Affordable Inkjet Printed Posters Contribute to Cash Flow

Posters fine art inkjet printing

When you think “Colorado vacation” you normally think of skiing and other snow sports, but Colorado’s busiest tourist season actually occurs between Memorial Day and Labor Day. That’s when it starts really hopping in Georgetown, an old mining community – now a tourist destination – that sits in a valley on the approaches to the Eisenhower Tunnel and the alpine areas for which Colorado is famous.

In downtown Georgetown you’ll find Grizzly Creek Gallery and its proprietor, Gary Haines, featured here at the LexJet Blog previously for his high-end, award-winning outdoor landscape photography and printing.

The problem, if you can really call it that, is that Haines’ work fetches a high price, as well it should. The stunning work of masterfully captured light in beautiful alpine meadows and woods from around Colorado is painstakingly rendered on the finest LexJet Sunset fine art and photo papers and framed to perfection.

Posters inkjet printing fine art photographyFor those who can’t afford finished fine art pieces but love the images, Haines started printing and offering posters of his high end work earlier this year. It’s the proverbial win-win. Haines captures buyers who would have otherwise walked out empty handed, while retaining those who want something of exquisite quality and at a much larger size hanging up in their home or office.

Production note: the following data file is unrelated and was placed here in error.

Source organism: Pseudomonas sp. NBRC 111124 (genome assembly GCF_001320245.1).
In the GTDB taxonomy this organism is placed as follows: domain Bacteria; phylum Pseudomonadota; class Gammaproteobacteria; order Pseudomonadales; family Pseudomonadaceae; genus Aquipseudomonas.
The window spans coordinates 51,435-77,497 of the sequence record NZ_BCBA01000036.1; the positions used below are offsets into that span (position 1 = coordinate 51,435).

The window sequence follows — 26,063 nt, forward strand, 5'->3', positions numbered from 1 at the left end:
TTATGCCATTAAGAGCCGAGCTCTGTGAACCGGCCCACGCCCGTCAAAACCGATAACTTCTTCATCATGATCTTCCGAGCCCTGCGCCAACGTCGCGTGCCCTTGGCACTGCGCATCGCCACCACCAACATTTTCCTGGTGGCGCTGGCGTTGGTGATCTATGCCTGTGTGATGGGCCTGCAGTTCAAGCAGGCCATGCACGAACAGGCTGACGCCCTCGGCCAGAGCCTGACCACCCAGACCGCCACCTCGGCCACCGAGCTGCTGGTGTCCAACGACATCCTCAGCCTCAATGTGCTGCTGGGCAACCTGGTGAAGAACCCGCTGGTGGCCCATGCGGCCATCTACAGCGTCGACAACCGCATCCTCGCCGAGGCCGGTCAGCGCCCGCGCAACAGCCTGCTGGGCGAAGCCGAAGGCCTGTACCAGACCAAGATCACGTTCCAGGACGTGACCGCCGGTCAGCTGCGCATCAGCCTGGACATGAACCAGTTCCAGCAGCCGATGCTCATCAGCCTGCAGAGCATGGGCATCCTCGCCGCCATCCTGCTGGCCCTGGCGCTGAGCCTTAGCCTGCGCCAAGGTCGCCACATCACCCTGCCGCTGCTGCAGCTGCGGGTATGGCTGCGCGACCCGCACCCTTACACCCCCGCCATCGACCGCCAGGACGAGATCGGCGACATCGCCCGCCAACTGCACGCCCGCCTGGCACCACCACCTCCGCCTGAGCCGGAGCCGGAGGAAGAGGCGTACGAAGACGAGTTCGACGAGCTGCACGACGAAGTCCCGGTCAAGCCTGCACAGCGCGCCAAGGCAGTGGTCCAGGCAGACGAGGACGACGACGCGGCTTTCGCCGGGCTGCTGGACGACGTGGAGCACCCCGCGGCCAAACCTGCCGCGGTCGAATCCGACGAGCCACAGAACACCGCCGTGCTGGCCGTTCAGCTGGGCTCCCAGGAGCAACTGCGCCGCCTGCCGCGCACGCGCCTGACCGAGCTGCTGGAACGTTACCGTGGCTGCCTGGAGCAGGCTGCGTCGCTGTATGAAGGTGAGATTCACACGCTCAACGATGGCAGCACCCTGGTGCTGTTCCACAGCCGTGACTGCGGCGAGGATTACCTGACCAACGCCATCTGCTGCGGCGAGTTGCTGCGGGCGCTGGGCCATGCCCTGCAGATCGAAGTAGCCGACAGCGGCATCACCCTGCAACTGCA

He prints the 19 in. x 38 in. panoramas with his Epson Stylus Pro 9900 on LexJet 8 Mil Production Satin Photo Paper. The paper is an excellent choice because it dries quickly for long runs and retains a quality look you simply don’t get from a typical poster paper.

“It’s relatively inexpensive to print when you’re designing and printing them yourself, they dry quickly and people who buy the posters really like it. We just roll them up, put them in a nice tube with an attractive sticker that displays the image, along with the price and bar code,” says Haines. “They’re designed in Photoshop and printed through the driver. I have a LaCie monitor calibrated to the printer, so whatever I see on the screen is what will print out.”

Haines is currently offering six different panoramas on posters, including the image that won the Landscape/Nature/Fine Art category in LexJet’s Shine On! photo contest, Winter Serenity.

“Since the posters are such a new item, I’ve seen a small uptick in sales of five to ten percent,” explains Haines. “As spring and summer approaches I expect to see more sales, especially from the tourists who purchase images of Colorado at a more affordable price.”

Protect Your Data with Effective Storage and Backup

Almost everyone who creates digital images has lost crucial information due to some sort of hard drive crash or malfunction. But there’s good news… Memory has become rather cost-effective. Think about how much your first 1G flash card cost compared to your most recent purchase. The same can be said about external hard drives. If you’re in the market for a new external hard drive, here are some hints…